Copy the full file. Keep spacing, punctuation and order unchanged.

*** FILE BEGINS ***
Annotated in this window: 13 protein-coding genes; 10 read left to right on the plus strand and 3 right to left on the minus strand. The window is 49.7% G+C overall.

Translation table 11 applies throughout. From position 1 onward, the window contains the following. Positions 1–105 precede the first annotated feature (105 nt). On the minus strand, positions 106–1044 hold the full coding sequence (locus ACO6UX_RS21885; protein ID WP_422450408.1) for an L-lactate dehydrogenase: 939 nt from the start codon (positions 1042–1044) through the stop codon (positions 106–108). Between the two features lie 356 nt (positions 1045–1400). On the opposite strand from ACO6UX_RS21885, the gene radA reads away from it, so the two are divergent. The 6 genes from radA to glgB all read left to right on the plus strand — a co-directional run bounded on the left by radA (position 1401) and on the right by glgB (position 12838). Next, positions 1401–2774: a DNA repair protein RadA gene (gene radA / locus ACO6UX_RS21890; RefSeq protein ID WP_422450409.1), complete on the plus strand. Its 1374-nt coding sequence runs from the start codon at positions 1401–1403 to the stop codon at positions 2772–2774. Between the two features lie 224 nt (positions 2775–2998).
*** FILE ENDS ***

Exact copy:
Annotated in this window: 13 protein-coding genes; 10 read left to right on the plus strand and 3 right to left on the minus strand. The window is 49.7% G+C overall.

Translation table 11 applies throughout. From position 1 onward, the window contains the following. Positions 1–105 precede the first annotated feature (105 nt). On the minus strand, positions 106–1044 hold the full coding sequence (locus ACO6UX_RS21885; protein ID WP_422450408.1) for an L-lactate dehydrogenase: 939 nt from the start codon (positions 1042–1044) through the stop codon (positions 106–108). Between the two features lie 356 nt (positions 1045–1400). On the opposite strand from ACO6UX_RS21885, the gene radA reads away from it, so the two are divergent. The 6 genes from radA to glgB all read left to right on the plus strand — a co-directional run bounded on the left by radA (position 1401) and on the right by glgB (position 12838). Next, positions 1401–2774: a DNA repair protein RadA gene (gene radA / locus ACO6UX_RS21890; RefSeq protein ID WP_422450409.1), complete on the plus strand. Its 1374-nt coding sequence runs from the start codon at positions 1401–1403 to the stop codon at positions 2772–2774. Between the two features lie 224 nt (positions 2775–2998).